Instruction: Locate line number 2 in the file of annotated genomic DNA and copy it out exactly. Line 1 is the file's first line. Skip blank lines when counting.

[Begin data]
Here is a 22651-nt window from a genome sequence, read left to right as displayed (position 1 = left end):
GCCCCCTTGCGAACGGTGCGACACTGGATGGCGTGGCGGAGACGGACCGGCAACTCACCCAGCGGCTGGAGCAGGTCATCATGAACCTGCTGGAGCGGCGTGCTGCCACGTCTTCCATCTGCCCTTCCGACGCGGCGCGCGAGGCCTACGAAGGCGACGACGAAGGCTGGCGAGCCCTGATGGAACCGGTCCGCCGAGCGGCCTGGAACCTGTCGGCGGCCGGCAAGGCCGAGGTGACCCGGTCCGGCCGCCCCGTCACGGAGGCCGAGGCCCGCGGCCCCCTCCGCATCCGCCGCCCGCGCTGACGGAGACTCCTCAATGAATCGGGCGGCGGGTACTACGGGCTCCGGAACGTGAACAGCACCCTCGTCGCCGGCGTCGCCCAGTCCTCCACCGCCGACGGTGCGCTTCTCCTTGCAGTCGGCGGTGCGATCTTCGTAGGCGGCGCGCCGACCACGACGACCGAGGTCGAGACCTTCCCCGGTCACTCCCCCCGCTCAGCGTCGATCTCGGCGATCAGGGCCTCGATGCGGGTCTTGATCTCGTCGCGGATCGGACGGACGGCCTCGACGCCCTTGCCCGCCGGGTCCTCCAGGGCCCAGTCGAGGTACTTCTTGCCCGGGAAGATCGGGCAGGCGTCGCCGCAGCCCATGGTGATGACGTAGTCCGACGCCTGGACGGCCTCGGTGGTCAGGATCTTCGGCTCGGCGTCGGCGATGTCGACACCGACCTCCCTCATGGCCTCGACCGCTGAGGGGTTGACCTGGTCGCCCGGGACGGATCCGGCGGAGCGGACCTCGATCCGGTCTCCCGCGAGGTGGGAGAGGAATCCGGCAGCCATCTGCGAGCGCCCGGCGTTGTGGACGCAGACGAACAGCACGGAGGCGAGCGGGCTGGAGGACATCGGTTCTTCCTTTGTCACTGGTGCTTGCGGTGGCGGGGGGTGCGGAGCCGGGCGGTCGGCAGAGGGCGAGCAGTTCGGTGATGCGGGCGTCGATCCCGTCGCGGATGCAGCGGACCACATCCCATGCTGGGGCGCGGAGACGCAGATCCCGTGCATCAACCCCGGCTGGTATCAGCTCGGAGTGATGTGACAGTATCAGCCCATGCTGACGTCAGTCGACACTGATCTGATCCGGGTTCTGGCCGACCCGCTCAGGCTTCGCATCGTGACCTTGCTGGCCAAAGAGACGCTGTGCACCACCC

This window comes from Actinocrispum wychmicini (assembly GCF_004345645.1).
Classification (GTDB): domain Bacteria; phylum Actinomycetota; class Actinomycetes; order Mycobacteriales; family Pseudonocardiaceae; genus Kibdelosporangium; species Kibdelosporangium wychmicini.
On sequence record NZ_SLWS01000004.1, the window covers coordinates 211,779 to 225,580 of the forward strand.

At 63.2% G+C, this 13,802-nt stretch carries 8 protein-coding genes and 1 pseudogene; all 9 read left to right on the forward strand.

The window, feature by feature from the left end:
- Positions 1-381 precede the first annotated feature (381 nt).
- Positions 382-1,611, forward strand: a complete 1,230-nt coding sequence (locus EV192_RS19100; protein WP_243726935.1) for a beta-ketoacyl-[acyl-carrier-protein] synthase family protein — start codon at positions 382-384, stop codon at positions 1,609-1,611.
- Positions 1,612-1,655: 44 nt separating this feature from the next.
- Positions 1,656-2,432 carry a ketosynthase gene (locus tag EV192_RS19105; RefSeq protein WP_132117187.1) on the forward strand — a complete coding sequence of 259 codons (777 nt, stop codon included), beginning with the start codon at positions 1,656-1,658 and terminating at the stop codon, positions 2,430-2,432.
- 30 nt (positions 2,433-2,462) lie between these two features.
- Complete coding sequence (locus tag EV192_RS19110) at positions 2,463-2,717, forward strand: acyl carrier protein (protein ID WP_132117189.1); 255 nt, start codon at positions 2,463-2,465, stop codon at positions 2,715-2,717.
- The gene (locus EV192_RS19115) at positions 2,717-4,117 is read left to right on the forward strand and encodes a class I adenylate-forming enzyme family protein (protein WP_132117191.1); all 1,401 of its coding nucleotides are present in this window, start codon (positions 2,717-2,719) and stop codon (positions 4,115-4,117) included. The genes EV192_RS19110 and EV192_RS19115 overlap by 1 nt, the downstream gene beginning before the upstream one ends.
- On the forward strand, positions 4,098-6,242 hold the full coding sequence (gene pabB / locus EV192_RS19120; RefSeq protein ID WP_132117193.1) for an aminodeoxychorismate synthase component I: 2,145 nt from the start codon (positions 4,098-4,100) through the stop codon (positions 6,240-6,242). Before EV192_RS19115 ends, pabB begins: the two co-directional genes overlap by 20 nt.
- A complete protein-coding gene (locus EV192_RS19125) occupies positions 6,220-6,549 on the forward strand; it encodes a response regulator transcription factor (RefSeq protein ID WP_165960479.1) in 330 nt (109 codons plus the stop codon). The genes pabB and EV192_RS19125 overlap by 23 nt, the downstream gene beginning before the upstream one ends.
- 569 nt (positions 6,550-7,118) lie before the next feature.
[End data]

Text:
GCCCCCTTGCGAACGGTGCGACACTGGATGGCGTGGCGGAGACGGACCGGCAACTCACCCAGCGGCTGGAGCAGGTCATCATGAACCTGCTGGAGCGGCGTGCTGCCACGTCTTCCATCTGCCCTTCCGACGCGGCGCGCGAGGCCTACGAAGGCGACGACGAAGGCTGGCGAGCCCTGATGGAACCGGTCCGCCGAGCGGCCTGGAACCTGTCGGCGGCCGGCAAGGCCGAGGTGACCCGGTCCGGCCGCCCCGTCACGGAGGCCGAGGCCCGCGGCCCCCTCCGCATCCGCCGCCCGCGCTGACGGAGACTCCTCAATGAATCGGGCGGCGGGTACTACGGGCTCCGGAACGTGAACAGCACCCTCGTCGCCGGCGTCGCCCAGTCCTCCACCGCCGACGGTGCGCTTCTCCTTGCAGTCGGCGGTGCGATCTTCGTAGGCGGCGCGCCGACCACGACGACCGAGGTCGAGACCTTCCCCGGTCACTCCCCCCGCTCAGCGTCGATCTCGGCGATCAGGGCCTCGATGCGGGTCTTGATCTCGTCGCGGATCGGACGGACGGCCTCGACGCCCTTGCCCGCCGGGTCCTCCAGGGCCCAGTCGAGGTACTTCTTGCCCGGGAAGATCGGGCAGGCGTCGCCGCAGCCCATGGTGATGACGTAGTCCGACGCCTGGACGGCCTCGGTGGTCAGGATCTTCGGCTCGGCGTCGGCGATGTCGACACCGACCTCCCTCATGGCCTCGACCGCTGAGGGGTTGACCTGGTCGCCCGGGACGGATCCGGCGGAGCGGACCTCGATCCGGTCTCCCGCGAGGTGGGAGAGGAATCCGGCAGCCATCTGCGAGCGCCCGGCGTTGTGGACGCAGACGAACAGCACGGAGGCGAGCGGGCTGGAGGACATCGGTTCTTCCTTTGTCACTGGTGCTTGCGGTGGCGGGGGGTGCGGAGCCGGGCGGTCGGCAGAGGGCGAGCAGTTCGGTGATGCGGGCGTCGATCCCGTCGCGGATGCAGCGGACCACATCCCATGCTGGGGCGCGGAGACGCAGATCCCGTGCATCAACCCCGGCTGGTATCAGCTCGGAGTGATGTGACAGTATCAGCCCATGCTGACGTCAGTCGACACTGATCTGATCCGGGTTCTGGCCGACCCGCTCAGGCTTCGCATCGTGACCTTGCTGGCCAAAGAGACGCTGTGCACCACCC